15 Best Things to Do in High Springs (FL)

Written by Bart Meeuwesen
Updated on
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An inspiring place in remote North Central Florida, High Springs was first settled almost two hundred years ago. The railroads accelerated development later in the century, and there are hints of this heritage across the downtown area. 

For you and me, High Springs’ appeal comes from the scores of natural springs flowing into the Santa Fe River. These come to the surface at a constant 72 °F, cool in summer and mild in winter. 

They have a clarity that needs to be seen firsthand to be fully appreciated, and are the focus of all kinds of outdoor recreation. You can go diving, swim, snorkel, relax on an inner tube or paddle, upstream or downstream as the currents are so light.

1. Downtown High Springs

Fitting for a gateway to the sublime natural attractions on the Santa Fe River, High Springs has a dynamic downtown at the intersection of US 27 and US 41 (Main Street).

Whether you’re passing through or are staying locally, you can get out of the car and do some wandering. I came across stores for things as diverse as antiques (four spots), art, jewelry, classy lingerie, craft supplies, and equipment for adventures on or in the springs.

Try to come on a Friday afternoon when there’s a farmers’ market by the chamber of commerce. You’ll find eateries scattered throughout the downtown area, whether you’re in the mood for pizza, diner classics, Southern cooking, steak or ice cream. 

North of the intersection is a reminder of the area’s karstic geology, with a small sinkhole at James Paul Park next to the city hall.

2. Gilchrist Blue Springs State Park

Gilchrist Blue Springs State ParkSource: Ron Bennett / shutterstock
Gilchrist Blue Springs State Park

In 2017, this property containing five magnificent springs was acquired by the state to become Florida’s 175thn state park. 

A stone’s throw from downtown High Springs, the landscape is commanded by the large, second-magnitude Gilchrist Blue spring. Even by the high local standards, this has exceptional water clarity, traveling to the Santa Fe River along a waist-high, quarter-mile run. 

If you want to swim, I’d recommend being here in summer when the water is refreshing on searing hot days.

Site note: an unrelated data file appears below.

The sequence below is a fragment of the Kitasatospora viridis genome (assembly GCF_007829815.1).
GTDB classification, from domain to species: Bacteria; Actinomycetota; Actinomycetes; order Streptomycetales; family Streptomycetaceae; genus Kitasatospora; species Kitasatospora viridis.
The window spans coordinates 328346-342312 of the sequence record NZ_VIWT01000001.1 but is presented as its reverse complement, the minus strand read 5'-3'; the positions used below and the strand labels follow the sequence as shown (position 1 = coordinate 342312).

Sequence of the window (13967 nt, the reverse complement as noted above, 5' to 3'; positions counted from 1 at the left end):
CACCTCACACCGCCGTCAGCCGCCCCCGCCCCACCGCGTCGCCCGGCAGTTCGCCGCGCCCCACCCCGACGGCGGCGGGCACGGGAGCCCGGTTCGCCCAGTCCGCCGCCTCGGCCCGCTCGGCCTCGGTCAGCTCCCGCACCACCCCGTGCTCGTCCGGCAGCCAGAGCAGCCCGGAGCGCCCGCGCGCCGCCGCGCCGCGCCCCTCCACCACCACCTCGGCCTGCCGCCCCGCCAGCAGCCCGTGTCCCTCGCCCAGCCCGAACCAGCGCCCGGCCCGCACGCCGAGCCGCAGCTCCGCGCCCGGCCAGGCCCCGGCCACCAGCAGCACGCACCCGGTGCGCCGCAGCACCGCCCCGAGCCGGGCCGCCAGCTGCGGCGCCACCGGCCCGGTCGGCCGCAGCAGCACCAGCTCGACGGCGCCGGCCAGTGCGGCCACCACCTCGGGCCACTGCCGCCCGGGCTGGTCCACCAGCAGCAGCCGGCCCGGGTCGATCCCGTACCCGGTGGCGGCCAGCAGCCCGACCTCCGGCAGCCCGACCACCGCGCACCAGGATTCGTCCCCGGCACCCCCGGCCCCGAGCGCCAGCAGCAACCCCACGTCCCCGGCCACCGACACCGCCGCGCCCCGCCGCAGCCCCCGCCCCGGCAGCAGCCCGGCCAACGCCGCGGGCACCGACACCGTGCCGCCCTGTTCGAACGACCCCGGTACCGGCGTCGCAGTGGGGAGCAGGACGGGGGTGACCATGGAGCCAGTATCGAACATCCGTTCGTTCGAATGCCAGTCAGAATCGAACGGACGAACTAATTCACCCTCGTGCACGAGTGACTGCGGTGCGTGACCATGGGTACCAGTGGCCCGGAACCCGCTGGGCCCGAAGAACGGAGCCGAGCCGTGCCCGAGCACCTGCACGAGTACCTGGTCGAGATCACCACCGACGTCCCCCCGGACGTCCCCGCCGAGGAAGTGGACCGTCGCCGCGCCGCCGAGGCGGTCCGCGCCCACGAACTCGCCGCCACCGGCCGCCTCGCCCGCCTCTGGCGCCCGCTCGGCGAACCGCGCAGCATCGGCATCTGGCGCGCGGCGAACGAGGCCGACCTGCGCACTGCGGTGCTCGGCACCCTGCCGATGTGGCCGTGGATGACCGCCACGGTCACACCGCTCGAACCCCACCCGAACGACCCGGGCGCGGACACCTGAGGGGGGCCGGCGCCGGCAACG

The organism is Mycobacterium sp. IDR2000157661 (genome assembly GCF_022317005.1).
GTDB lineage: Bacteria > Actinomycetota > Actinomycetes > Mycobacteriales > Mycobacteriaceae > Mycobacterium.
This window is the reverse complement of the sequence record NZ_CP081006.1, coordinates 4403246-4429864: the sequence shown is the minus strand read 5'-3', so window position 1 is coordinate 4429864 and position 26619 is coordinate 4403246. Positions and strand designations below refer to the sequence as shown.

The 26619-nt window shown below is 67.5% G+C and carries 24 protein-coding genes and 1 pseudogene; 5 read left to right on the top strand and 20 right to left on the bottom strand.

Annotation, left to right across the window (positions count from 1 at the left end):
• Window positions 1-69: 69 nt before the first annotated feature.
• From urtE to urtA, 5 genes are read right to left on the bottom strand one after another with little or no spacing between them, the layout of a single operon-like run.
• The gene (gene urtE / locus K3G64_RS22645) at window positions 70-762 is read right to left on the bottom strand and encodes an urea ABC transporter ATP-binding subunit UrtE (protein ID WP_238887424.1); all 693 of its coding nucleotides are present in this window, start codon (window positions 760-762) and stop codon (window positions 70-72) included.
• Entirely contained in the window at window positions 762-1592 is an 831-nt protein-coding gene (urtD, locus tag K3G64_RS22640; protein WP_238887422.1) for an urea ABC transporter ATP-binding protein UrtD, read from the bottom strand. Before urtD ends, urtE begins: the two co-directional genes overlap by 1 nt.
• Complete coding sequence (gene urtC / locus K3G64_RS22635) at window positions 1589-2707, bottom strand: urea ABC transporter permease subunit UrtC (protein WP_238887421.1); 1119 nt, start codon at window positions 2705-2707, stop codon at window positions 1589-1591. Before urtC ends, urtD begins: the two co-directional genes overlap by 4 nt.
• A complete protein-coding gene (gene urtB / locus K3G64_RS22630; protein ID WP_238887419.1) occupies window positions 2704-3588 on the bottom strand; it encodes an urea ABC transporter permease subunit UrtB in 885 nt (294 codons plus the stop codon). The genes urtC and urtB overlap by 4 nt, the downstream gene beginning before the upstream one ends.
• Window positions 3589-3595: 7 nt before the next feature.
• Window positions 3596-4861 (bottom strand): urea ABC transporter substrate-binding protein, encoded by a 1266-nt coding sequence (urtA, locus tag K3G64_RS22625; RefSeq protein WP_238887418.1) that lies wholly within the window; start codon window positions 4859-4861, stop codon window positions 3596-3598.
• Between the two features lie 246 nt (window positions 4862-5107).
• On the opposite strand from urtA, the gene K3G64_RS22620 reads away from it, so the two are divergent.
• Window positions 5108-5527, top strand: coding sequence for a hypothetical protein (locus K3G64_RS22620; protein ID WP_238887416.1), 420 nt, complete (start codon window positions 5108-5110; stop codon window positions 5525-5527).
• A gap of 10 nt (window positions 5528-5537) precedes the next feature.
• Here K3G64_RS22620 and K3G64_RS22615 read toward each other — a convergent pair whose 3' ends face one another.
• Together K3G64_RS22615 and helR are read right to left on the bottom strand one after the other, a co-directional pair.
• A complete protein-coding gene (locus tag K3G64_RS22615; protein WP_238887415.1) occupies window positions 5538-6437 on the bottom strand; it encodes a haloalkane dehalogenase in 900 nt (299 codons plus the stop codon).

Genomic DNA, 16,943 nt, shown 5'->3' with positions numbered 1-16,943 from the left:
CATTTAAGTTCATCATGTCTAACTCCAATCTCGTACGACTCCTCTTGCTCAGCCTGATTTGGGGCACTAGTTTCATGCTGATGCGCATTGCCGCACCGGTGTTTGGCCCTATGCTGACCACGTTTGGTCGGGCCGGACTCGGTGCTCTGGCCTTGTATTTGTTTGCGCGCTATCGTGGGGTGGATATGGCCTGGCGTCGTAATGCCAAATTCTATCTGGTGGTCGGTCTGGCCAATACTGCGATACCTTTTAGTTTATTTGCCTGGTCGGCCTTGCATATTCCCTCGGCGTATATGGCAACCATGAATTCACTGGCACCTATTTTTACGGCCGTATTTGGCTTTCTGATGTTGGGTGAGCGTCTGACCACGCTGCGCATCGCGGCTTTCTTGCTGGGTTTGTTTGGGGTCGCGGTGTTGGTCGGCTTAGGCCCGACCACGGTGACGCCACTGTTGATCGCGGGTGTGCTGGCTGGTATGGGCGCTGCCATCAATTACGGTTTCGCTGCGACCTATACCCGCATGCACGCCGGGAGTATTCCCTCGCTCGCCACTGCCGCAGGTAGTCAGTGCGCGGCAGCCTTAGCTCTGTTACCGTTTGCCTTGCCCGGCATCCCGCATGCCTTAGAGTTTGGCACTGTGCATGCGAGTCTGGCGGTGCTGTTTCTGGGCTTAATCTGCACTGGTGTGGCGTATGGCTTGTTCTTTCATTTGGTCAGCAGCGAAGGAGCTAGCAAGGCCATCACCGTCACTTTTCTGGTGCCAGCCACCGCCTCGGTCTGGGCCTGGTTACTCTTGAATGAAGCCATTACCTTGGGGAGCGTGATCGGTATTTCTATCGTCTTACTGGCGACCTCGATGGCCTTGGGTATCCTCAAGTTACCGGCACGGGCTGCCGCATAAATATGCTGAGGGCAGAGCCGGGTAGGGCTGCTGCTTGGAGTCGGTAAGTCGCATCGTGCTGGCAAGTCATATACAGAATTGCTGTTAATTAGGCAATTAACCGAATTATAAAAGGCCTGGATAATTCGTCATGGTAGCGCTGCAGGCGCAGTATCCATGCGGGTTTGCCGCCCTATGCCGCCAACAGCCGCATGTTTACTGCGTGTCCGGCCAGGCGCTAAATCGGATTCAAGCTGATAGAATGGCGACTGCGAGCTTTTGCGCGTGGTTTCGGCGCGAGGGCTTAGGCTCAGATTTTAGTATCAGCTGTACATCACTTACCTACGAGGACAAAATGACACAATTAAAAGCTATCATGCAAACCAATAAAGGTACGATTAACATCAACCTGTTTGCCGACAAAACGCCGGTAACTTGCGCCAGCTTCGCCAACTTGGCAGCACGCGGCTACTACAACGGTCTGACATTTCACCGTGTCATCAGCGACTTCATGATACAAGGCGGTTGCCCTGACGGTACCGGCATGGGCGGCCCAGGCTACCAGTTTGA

It’s an extraordinary natural playground for swimming, snorkeling and paddling. One of the most rewarding things you can do is navigate a kayak or paddleboard upstream to Gilchrist Blue.

3. Poe Springs Park

The largest of all the many springs in Alachua County is Poe Springs, a little way down the Santa Fe River from High Springs.

Every day, some 45 million gallons of water rise to the surface, at a steady temperature of 72 °F. The spring, ensconced in 200 acres of lush parkland and reached via a boardwalk, is open for swimming and snorkeling, although scuba diving is not permitted.

For me, the ideal way to arrive is by kayak while paddling down the river. You can pause here to take a dip before continuing on your way. The water clarity is extraordinary, and you can explore a small underwater cave.

4. Ginnie Springs

A short drive west of High Springs the Santa Fe River is fed by another spring, this one on private land. 

Since the 1970s, Ginnie Springs has been a multifaceted visitor attraction, offering a range of water-based activities, and camping at 120+ RV sites, and numerous primitive sites.

You can rent a canoe, kayak or paddleboard, or swim and snorkel in the crystalline waters. Ginnie Springs also has three different dive sites, available for certified scuba divers, while there’s a dive center offering instruction.

To my mind, the best way to spend time at Ginnie Springs is lying back in a tube, floating along the river for an hour.

5. Ichetucknee Springs State Park

Ichetucknee Springs State ParkSource: Joanne Dale / shutterstock
Ichetucknee Springs State Park

If you’re willing to travel a little further there’s yet another hydrological attraction, along a stretch of the Ichetucknee River, fed by numerous springs.